• Live file recovery is only supported for recovery from backups using magnetic disk/cloud libraries, and is not supported from backups to tape libraries or virtual tape libraries.

  • Browsing fails if the file system on the source VM for the backup is not supported by the File Recovery Enabler for Linux.

  • Browsing speed is affected by network latency and the complexity of the file system being browsed.

  • Initial mount during browse may take some time if the VM snapshot contains an inconsistent file system that requires fsck (file system check). A restore that follows the browse in quick succession does not incur that overhead because it reuses the mount point.

  • Some special files from UNIX systems cannot be restored to a Windows system. These include symbolic link files, socket files, character device files, block files, and pipe files (FIFOs).

  • A virtual machine that contains the File Recovery Enabler for Linux can be included in backups, and the full VM can be restored; but you cannot recover files from the VM.

  • Use live file recovery to restore files that have been dehydrated by Windows deduplication. The Windows version of the VSA proxy and MediaAgent must be the same as or later than the Windows version of the VM for which files are being restored. For example, a MediaAgent running Windows Server 2012 R2 or later, with the Virtual Server Agent installed and with the Windows deduplication role enabled, must be used as the VSA proxy when restoring dehydrated files from a Windows Server 2012 R2 VM.

  • Logical volume manager (LVM) metadata processing for volumes encrypted using BitLocker is currently not supported. Decrypting contents of such volumes may not be feasible during browse or restore operations because decryption requires a recovery password or a decryption key. Because enumeration for the volume fails, a file-level browse operation for the encrypted volume cannot display file information.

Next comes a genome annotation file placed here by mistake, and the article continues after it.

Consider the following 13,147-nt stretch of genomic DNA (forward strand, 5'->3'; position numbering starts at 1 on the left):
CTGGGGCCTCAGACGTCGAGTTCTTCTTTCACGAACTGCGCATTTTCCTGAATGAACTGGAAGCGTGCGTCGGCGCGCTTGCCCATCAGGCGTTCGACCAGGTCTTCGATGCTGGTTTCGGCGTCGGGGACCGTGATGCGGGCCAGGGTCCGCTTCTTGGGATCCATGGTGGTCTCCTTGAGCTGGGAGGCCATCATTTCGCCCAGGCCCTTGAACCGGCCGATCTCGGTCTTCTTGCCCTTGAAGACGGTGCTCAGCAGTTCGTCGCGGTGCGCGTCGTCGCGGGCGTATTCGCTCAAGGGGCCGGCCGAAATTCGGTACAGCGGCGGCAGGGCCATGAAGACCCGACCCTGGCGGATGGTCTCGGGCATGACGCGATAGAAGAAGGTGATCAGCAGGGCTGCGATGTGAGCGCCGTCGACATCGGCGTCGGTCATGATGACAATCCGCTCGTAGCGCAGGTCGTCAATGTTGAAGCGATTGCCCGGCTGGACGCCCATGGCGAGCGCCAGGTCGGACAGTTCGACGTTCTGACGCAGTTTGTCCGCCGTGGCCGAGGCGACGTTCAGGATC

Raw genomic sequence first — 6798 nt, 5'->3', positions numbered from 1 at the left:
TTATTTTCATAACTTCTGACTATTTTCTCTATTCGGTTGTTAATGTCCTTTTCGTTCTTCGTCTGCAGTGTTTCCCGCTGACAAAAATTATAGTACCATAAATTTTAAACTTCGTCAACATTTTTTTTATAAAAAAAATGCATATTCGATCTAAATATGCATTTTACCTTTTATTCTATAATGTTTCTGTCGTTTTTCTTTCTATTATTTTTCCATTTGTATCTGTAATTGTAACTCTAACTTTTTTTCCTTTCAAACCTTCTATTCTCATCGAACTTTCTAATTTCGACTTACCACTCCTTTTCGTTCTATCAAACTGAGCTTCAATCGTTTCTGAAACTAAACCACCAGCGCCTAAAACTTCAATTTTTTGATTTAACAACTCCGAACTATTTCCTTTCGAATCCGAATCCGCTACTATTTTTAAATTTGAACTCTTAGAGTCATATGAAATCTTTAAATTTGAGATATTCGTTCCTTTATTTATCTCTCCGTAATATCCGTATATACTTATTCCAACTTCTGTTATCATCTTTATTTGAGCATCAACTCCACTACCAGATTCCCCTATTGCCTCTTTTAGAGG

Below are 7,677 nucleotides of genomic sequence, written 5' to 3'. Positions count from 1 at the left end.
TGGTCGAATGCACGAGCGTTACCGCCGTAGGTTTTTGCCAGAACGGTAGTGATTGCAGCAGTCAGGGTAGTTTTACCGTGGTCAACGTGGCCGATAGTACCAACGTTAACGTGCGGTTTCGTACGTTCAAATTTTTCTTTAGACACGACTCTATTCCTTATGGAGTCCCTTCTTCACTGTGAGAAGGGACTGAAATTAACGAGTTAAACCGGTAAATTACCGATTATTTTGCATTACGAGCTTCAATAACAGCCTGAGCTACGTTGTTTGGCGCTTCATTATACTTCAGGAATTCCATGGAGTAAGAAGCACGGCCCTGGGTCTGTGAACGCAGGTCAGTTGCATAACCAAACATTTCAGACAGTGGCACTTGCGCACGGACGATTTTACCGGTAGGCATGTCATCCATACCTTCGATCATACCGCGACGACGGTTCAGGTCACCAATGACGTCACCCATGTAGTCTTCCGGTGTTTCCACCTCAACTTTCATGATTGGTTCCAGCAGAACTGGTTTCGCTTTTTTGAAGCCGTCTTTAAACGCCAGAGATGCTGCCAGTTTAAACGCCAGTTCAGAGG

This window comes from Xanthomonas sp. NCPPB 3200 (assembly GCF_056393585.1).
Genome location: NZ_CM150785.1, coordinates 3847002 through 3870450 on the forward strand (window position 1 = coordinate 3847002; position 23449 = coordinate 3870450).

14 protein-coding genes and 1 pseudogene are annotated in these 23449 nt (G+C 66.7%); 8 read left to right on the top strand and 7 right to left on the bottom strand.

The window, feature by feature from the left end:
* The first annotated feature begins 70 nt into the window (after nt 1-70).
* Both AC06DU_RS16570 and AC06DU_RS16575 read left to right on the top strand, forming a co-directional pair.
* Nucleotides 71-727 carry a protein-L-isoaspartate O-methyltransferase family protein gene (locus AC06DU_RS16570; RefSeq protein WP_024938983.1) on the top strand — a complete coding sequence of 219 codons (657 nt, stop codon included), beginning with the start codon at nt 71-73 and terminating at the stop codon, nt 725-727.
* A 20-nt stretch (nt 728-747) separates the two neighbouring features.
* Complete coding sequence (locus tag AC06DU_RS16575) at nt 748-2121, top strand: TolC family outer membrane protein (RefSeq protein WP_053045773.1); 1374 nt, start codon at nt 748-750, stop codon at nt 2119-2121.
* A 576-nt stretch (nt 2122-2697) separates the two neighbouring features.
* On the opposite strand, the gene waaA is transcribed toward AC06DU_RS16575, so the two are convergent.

• If there is no activity on the VM for a specified time (10 minutes by default), the browse times out and the VM is unregistered. Once the cleanup is done, the restore job is marked as complete.

  • For block-level restores, in addition to the restore job, the Job Controller launches a persistent recovery job that opens a common pipeline, enabling multiple extent recall requests to be submitted as a group. The default timeout for a persistent recovery job is 7 days. For block-level restores using the Virtual Server Agent, the persistent recovery job remains open for 7 days and can be used for subsequent block-level restores that use the same proxy.

  • The MediaAgent that you use for live browse operations of an ReFS volume must support the version of the ReFS volume on the guest VM. For example, to live browse and restore files from an ReFS volume from a backup of a Windows Server 2016 VM, you must use a MediaAgent running on Windows Server 2016 or later. To browse and restore files from an ReFS volume from a backup of a Windows Server 2019 VM, use a MediaAgent running on Windows Server 2019 or later.